John Clay

John Clay: After blowing lead at Auburn, this Kentucky basketball team looks lost

Auburn Arena is not the biggest venue, seating under 10,000, but with each made three-pointer by the home team Sunday afternoon it just seemed to get smaller and smaller and louder and louder until finally by game’s end it had swallowed this Kentucky basketball team whole.

The Cats were favored by 11. With 15 minutes remaining, they led by 12. Yet somehow they ended up losing by five, 75-70; the notion that this 14th-ranked Kentucky team should handle the 7-8 Tigers without much of a problem all lost in the sea of Auburn students celebrating on the floor.

And afterward as they left their locker room for the plane ride back home, that’s what the Cats looked like – lost.

“No way we should have lost that game,” Tyler Ulis said. “And, we did.”

The 5-foot-9 point guard had scored 17 points and grabbed 10 rebounds – one more than 6-9 Marcus Lee (four), 6-8 Alex Poythress (three) and 7-1 Skal Labissiere (two) had combined – despite playing with an illness that had Ulis shaking while doing his post-game interviews.

“We had people who didn’t want to play,” he said. “We had some bad decisions on offense.”

Didn’t want to play?

“We didn’t play hard as a team,” Ulis said.

We’ve heard this before, of course. It’s a recurring theme. Ulis said the same thing after UK lost on the road at LSU. There were similar whispers after the December defeat at UCLA. “No-shows” was the phrase head coach John Calipari used previously about his inside guys and repeated it Saturday.

Meanwhile, doing interviews on the other side of the hallway was one who did show up. Derek Willis produced his first career double-double, scoring 12 points and grabbing 12 rebounds. Friday, Calipari had ridiculed Willis’ “bad habits” on defense. Saturday, the junior played with energy and bounce and effectiveness.

“I took it as more of a challenge when my dad contacted me,” Willis said. “He was like, ‘I know what kind of player you are, what you can be, and the stuff you can do.’ Before the game, he texted me and said if you don’t have six rebounds, I’m going to be (upset).”

Willis doubled that. On a team where effort and toughness has been a question, Willis showed both Saturday. He may not always be in the right place at the right time, especially on the defensive end, but his hustle and want-to are not in doubt.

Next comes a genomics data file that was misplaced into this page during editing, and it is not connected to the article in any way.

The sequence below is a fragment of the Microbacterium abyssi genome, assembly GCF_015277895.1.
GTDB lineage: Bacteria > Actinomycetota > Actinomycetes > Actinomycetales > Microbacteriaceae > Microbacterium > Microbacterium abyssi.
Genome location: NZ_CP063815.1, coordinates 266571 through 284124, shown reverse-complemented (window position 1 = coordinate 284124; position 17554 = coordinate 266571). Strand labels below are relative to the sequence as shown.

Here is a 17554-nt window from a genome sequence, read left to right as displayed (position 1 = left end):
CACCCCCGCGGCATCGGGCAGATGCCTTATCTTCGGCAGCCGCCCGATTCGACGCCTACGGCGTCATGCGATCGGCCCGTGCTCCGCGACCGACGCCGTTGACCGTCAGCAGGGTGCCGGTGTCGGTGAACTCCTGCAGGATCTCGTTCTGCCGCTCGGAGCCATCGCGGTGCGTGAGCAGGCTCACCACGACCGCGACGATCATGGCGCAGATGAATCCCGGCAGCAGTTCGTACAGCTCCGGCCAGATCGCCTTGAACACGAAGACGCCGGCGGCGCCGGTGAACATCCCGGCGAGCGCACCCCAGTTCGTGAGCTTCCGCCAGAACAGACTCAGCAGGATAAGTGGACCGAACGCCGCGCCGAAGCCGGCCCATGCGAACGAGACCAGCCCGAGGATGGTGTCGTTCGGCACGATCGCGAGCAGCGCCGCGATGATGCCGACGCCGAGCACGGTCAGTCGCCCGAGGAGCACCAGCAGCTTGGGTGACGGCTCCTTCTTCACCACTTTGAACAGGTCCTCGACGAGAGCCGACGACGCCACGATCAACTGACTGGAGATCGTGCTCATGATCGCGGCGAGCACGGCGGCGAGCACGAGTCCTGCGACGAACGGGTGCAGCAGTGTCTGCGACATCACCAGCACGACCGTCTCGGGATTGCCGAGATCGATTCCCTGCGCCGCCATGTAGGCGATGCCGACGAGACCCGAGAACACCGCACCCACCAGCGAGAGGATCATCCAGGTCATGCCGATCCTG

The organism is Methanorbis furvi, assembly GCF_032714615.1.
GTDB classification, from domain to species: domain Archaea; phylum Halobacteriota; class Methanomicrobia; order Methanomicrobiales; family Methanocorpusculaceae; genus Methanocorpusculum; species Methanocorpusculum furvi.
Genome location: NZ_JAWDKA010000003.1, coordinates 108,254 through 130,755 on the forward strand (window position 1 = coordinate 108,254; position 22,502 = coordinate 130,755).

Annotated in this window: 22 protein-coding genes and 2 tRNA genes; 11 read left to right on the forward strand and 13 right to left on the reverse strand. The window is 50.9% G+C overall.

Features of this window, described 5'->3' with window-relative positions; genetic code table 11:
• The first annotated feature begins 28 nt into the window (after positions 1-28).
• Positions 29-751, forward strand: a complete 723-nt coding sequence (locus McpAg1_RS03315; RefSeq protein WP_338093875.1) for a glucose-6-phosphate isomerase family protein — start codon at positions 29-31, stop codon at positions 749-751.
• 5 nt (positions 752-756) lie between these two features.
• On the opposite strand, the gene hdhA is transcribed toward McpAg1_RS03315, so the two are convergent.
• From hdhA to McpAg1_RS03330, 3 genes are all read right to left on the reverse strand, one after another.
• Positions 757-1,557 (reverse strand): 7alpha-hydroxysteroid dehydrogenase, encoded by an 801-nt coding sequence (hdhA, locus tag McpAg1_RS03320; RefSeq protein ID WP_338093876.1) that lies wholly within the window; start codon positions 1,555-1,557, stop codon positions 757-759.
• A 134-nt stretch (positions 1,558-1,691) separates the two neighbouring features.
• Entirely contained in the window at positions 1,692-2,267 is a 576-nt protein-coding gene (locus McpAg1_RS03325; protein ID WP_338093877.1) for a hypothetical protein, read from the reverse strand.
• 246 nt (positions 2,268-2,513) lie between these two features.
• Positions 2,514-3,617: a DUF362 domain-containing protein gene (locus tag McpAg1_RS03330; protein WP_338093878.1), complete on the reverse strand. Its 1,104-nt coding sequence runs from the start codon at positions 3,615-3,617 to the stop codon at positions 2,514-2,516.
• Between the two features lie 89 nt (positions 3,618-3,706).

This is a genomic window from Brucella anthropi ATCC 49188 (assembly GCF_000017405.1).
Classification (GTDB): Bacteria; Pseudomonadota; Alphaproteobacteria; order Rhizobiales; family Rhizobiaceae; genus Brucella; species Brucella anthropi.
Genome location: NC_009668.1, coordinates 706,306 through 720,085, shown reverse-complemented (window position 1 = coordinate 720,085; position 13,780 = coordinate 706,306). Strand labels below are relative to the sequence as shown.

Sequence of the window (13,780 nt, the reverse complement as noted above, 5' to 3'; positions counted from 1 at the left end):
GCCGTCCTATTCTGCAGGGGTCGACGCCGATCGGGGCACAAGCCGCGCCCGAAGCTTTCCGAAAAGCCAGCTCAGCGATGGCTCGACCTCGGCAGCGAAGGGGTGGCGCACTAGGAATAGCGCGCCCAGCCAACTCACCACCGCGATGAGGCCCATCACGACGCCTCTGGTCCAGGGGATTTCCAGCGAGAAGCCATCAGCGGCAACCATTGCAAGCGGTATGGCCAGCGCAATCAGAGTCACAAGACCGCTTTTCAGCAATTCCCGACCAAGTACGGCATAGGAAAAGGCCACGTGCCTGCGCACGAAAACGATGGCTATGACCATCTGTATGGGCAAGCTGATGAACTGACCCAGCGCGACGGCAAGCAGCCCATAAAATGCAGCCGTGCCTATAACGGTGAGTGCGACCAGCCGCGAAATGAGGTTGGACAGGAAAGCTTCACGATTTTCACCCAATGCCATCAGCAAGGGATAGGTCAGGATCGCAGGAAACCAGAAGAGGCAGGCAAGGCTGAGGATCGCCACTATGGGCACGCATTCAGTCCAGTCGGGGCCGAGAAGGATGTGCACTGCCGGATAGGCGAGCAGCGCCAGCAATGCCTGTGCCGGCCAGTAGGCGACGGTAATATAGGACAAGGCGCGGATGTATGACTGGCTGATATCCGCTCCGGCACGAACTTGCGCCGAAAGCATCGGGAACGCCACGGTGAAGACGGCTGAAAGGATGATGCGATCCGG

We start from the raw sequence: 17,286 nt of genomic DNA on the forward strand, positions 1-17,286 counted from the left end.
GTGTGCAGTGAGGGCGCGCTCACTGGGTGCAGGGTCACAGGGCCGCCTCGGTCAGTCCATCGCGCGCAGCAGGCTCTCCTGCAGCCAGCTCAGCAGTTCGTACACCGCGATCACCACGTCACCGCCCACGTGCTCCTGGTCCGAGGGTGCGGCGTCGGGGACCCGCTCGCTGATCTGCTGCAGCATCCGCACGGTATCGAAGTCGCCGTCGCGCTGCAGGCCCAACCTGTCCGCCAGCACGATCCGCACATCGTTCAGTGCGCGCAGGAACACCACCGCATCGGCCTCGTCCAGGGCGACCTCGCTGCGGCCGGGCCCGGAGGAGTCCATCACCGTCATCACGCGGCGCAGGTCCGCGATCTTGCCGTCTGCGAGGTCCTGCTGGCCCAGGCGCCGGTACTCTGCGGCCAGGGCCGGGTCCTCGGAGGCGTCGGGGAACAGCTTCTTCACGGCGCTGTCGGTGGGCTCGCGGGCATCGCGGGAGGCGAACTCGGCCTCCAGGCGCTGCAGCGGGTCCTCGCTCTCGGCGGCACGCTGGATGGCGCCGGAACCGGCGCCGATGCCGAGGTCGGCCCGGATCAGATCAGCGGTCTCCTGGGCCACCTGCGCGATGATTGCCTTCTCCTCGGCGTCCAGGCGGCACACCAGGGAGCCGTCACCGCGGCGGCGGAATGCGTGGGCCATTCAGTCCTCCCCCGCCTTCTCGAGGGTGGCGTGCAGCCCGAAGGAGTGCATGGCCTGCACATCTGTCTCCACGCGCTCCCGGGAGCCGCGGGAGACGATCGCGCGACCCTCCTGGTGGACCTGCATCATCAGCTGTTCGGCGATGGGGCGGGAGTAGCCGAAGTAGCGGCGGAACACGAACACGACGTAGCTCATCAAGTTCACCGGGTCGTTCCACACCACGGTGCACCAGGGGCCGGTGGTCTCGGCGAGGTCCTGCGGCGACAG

“We lost the game,” Willis said. “It doesn’t matter how anyone is playing. If somebody has 40 (points) and 20 (rebounds) it doesn’t matter, you still lost.”

Yes, the Cats lost. Auburn forward Cinmeon Bowers had done some pre-game talking, saying Auburn’s guards were better than Kentucky’s guards, declaring this year’s Cats vulnerable, then flat-out predicting that Auburn would win the game. Give the Tigers credit. They backed it up. Down a dozen, Bruce Pearl’s team could have folded. Instead, it made 12 of 26 three-pointers for the game. It got the sell-out crowd – which included plenty of Kentucky blue – back into the game and made the most of it.

“What the home crowd does to some teams on some nights, it elevates you,” said Pearl afterward. “Our play was elevated tonight.”

As Calipari pointed out, however, similar statements were made by West Virginia players last season before Kentucky played the Mountaineers in an NCAA Tournament Sweet 16 game. UK won by 39. That was last season. This isn’t last season.

Calipari also claimed he wasn’t worried. It’s January, he said. There’s still time, he said. But he also said he wanted to try some changes, “Just let other guys play more. If you don’t deserve the minutes, let somebody else play.”

And then off Cal went, ready to catch that plane, while back inside the Auburn Arena there were still Tigers fans out on the floor, celebrating.

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